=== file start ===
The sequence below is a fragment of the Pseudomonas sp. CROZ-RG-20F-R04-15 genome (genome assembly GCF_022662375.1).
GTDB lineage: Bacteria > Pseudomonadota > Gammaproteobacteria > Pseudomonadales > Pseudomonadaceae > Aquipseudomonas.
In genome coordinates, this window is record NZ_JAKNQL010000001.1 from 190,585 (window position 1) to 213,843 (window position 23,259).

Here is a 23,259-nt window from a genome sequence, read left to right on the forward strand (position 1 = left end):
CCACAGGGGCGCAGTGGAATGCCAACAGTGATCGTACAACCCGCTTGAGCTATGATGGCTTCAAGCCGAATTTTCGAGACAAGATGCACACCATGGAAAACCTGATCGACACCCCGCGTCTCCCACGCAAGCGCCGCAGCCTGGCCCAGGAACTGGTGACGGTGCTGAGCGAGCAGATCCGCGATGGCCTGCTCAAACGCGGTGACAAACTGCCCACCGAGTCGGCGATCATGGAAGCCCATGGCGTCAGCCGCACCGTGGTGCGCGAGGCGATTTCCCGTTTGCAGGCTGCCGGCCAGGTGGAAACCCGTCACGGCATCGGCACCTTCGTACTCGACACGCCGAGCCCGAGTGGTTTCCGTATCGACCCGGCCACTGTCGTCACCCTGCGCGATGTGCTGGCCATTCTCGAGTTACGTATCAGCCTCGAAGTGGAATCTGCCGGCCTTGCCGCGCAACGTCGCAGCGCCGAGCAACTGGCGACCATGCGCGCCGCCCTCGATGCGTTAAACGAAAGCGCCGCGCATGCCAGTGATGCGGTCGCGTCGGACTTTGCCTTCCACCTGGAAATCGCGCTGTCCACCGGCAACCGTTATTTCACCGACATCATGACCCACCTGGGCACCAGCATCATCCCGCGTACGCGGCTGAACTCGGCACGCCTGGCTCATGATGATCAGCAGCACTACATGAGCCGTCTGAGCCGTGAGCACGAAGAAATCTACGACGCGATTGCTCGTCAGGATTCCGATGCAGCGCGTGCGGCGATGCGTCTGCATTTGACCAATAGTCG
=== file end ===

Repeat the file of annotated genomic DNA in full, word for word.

The sequence below is a fragment of the Pseudomonas sp. CROZ-RG-20F-R04-15 genome (genome assembly GCF_022662375.1).
GTDB lineage: Bacteria > Pseudomonadota > Gammaproteobacteria > Pseudomonadales > Pseudomonadaceae > Aquipseudomonas.
In genome coordinates, this window is record NZ_JAKNQL010000001.1 from 190,585 (window position 1) to 213,843 (window position 23,259).

Here is a 23,259-nt window from a genome sequence, read left to right on the forward strand (position 1 = left end):
CCACAGGGGCGCAGTGGAATGCCAACAGTGATCGTACAACCCGCTTGAGCTATGATGGCTTCAAGCCGAATTTTCGAGACAAGATGCACACCATGGAAAACCTGATCGACACCCCGCGTCTCCCACGCAAGCGCCGCAGCCTGGCCCAGGAACTGGTGACGGTGCTGAGCGAGCAGATCCGCGATGGCCTGCTCAAACGCGGTGACAAACTGCCCACCGAGTCGGCGATCATGGAAGCCCATGGCGTCAGCCGCACCGTGGTGCGCGAGGCGATTTCCCGTTTGCAGGCTGCCGGCCAGGTGGAAACCCGTCACGGCATCGGCACCTTCGTACTCGACACGCCGAGCCCGAGTGGTTTCCGTATCGACCCGGCCACTGTCGTCACCCTGCGCGATGTGCTGGCCATTCTCGAGTTACGTATCAGCCTCGAAGTGGAATCTGCCGGCCTTGCCGCGCAACGTCGCAGCGCCGAGCAACTGGCGACCATGCGCGCCGCCCTCGATGCGTTAAACGAAAGCGCCGCGCATGCCAGTGATGCGGTCGCGTCGGACTTTGCCTTCCACCTGGAAATCGCGCTGTCCACCGGCAACCGTTATTTCACCGACATCATGACCCACCTGGGCACCAGCATCATCCCGCGTACGCGGCTGAACTCGGCACGCCTGGCTCATGATGATCAGCAGCACTACATGAGCCGTCTGAGCCGTGAGCACGAAGAAATCTACGACGCGATTGCTCGTCAGGATTCCGATGCAGCGCGTGCGGCGATGCGTCTGCATTTGACCAATAGTCG